How can this sentence from "The Birthmark" be interpreted? "Georgiana had no sonner touched the flower than the whole plant suffered a blight, its leaves turning coal-black as if by the agency of...
How can this sentence from "The Birthmark" be interpreted?
"Georgiana had no sonner touched the flower than the whole plant suffered a blight, its leaves turning coal-black as if by the agency of fire."
This quotation comes very soon after Georgiana is taken by her husband to his laboratory for him to use all of his scientific knowledge to remove the blemish that lies on her cheek and is interpreted by Aylmer as a symbol of imperfection that must be erased. The flower referred to in the quote is a magical flower that clearly represents the perfection that man can create: it is described as being "perfect and lovely," and Georgina herself recognises that in many ways it is too "perfect and lovely," so much so that she attributes that perfection to it being "magical."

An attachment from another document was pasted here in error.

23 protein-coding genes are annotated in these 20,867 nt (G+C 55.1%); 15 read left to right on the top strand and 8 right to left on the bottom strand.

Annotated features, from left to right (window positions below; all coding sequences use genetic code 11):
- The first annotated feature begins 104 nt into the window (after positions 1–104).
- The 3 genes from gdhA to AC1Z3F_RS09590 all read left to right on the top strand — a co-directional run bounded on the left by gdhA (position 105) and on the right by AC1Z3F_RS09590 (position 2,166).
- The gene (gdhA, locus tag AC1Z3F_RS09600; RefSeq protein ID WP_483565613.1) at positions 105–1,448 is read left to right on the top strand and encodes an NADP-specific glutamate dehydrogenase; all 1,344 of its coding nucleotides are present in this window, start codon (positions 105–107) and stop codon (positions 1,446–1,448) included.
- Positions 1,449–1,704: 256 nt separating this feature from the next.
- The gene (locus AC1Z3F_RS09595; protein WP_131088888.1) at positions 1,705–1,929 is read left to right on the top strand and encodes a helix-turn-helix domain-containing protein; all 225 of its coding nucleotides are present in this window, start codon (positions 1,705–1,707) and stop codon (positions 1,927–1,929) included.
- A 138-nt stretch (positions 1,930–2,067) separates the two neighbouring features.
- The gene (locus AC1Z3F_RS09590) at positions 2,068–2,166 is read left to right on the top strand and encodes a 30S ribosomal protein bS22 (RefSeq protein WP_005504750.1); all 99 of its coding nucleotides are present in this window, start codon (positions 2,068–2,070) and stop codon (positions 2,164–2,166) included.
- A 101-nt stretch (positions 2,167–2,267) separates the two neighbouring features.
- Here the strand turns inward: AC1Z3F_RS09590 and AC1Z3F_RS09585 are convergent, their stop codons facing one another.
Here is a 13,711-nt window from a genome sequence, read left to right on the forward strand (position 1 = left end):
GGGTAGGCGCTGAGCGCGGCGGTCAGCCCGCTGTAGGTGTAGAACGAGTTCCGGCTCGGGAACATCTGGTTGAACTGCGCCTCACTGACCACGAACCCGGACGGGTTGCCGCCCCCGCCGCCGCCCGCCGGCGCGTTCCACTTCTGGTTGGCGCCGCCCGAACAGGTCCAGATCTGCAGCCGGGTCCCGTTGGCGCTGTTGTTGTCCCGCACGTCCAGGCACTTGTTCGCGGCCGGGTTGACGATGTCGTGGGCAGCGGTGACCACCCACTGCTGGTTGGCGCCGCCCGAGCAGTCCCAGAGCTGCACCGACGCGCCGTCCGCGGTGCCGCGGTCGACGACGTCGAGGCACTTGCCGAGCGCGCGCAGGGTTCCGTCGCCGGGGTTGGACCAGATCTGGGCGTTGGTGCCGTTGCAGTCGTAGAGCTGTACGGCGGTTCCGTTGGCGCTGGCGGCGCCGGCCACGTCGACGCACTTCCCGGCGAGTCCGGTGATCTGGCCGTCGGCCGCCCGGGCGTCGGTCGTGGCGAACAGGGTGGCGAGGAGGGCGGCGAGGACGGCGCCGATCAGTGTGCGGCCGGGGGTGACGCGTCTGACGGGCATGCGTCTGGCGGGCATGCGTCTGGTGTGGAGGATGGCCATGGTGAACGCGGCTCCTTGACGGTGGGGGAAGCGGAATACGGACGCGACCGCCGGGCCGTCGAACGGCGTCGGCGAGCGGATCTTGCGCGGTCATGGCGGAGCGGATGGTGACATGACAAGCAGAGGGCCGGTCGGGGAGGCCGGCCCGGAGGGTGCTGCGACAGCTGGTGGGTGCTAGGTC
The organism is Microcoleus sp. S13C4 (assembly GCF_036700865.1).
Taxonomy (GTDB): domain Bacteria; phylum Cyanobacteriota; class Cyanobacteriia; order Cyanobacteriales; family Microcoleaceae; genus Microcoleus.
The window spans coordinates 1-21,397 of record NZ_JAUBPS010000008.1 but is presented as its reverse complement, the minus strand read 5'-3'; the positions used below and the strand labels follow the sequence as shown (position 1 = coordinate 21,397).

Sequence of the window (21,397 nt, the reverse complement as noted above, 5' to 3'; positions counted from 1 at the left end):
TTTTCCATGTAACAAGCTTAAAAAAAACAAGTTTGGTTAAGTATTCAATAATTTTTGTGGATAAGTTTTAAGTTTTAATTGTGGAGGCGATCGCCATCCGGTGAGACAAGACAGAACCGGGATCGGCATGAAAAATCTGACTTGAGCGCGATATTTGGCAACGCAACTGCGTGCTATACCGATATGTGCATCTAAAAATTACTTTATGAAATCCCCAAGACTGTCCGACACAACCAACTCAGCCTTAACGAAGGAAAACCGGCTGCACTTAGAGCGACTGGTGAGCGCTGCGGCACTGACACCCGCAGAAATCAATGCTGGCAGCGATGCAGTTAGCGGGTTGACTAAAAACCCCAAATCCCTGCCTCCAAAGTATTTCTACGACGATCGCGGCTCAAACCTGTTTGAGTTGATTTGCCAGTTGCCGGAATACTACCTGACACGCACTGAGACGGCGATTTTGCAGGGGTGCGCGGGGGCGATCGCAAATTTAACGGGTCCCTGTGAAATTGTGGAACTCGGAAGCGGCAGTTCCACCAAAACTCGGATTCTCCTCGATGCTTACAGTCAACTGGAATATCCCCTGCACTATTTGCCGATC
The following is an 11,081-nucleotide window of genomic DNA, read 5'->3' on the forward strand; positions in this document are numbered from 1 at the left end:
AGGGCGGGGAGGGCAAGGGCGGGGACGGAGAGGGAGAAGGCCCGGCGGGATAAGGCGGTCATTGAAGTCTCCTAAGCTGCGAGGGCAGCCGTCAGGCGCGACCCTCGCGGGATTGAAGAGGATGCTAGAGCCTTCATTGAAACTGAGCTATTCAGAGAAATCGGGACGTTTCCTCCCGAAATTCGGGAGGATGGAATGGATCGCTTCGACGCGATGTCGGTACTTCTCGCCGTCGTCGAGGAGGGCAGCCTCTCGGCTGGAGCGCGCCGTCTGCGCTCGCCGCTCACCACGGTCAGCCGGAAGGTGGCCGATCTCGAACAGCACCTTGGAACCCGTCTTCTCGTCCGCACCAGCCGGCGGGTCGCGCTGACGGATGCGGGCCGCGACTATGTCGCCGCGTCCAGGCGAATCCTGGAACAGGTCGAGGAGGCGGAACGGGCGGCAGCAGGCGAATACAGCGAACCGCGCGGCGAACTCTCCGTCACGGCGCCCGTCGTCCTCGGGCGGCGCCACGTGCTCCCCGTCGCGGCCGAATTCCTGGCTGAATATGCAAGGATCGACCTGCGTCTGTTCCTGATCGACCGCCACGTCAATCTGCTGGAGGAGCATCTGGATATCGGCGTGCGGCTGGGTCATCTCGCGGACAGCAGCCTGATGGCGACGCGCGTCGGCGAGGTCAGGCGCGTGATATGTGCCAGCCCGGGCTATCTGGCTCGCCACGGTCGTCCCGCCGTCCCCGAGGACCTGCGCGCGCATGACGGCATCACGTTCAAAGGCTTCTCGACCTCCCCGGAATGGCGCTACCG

What happens when she subsequently touches this flower is a symbol of the conflict between science vs. nature, and the way that natural beauty is shown to be far more pleasing and beautiful than any efforts of man to "improve" upon nature. The way that the magical flower becomes so suddenly blighted reinforces this impression, as does the arrogant remarks of Aylmer who thinks of his wife as coming "so nearly perfect from the hands of nature" and therfore believes she can be improved upon. What is so powerful about this example, however, is that it is ambiguous, and Aylmer clearly interprets what happens to the flower as supporting his view that his wife's birthmark in some way makes her evil. The tragedy of this short story is both this misinterpretation and also his arrogance that leads him to kill his wife.